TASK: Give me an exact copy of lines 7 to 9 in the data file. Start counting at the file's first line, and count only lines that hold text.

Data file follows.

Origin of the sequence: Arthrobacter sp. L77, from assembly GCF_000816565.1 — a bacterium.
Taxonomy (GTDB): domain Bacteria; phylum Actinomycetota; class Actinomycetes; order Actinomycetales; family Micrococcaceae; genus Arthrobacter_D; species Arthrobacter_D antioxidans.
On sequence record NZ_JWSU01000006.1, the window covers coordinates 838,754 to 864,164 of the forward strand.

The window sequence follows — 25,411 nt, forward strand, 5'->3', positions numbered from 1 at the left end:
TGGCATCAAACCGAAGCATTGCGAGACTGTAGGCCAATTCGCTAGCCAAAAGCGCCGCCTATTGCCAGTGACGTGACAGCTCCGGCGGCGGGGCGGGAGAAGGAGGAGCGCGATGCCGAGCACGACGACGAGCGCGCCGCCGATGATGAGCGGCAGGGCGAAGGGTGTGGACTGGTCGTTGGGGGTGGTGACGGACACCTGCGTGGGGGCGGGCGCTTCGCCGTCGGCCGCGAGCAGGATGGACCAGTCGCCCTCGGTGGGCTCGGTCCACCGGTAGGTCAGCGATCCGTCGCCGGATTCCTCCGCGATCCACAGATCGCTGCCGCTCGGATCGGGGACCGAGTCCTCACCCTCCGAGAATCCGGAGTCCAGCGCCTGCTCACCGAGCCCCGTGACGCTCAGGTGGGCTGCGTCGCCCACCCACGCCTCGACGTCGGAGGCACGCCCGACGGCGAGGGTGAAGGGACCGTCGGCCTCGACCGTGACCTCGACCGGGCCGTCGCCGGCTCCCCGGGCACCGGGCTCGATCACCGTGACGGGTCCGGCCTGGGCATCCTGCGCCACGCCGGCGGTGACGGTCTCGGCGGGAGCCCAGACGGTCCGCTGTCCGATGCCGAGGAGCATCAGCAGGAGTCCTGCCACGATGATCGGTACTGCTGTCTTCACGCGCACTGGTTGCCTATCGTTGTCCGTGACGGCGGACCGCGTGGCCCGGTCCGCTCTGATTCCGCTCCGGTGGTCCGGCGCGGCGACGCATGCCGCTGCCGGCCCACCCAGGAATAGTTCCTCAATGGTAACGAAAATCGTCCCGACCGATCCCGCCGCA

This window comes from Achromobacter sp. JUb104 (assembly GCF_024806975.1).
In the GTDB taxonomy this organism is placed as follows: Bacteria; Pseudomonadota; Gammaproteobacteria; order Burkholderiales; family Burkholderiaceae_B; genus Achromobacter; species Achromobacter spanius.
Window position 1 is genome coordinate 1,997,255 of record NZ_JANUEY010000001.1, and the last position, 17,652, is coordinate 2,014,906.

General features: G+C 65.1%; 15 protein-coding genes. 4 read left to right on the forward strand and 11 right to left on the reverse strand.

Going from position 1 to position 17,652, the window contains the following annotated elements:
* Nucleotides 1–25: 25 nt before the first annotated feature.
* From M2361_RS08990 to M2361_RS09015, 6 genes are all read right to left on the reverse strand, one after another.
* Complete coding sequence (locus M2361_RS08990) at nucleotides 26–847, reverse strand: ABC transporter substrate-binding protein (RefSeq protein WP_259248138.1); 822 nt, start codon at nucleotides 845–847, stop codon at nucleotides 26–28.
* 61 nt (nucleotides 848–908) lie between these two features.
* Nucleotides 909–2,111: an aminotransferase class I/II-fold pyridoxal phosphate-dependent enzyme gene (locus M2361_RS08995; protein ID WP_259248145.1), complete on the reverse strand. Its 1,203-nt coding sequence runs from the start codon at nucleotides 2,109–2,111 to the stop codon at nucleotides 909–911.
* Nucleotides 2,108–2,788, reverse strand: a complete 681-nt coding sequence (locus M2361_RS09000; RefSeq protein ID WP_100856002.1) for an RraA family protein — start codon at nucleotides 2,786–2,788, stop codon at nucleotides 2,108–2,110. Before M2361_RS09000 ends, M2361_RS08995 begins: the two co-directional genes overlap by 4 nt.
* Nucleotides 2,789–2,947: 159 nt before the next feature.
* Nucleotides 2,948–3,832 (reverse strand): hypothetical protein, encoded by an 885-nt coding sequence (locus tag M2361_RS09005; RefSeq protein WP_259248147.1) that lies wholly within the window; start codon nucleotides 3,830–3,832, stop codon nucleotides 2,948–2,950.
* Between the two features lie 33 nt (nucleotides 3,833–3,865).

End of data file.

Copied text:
In the GTDB taxonomy this organism is placed as follows: Bacteria; Pseudomonadota; Gammaproteobacteria; order Burkholderiales; family Burkholderiaceae_B; genus Achromobacter; species Achromobacter spanius.
Window position 1 is genome coordinate 1,997,255 of record NZ_JANUEY010000001.1, and the last position, 17,652, is coordinate 2,014,906.

General features: G+C 65.1%; 15 protein-coding genes. 4 read left to right on the forward strand and 11 right to left on the reverse strand.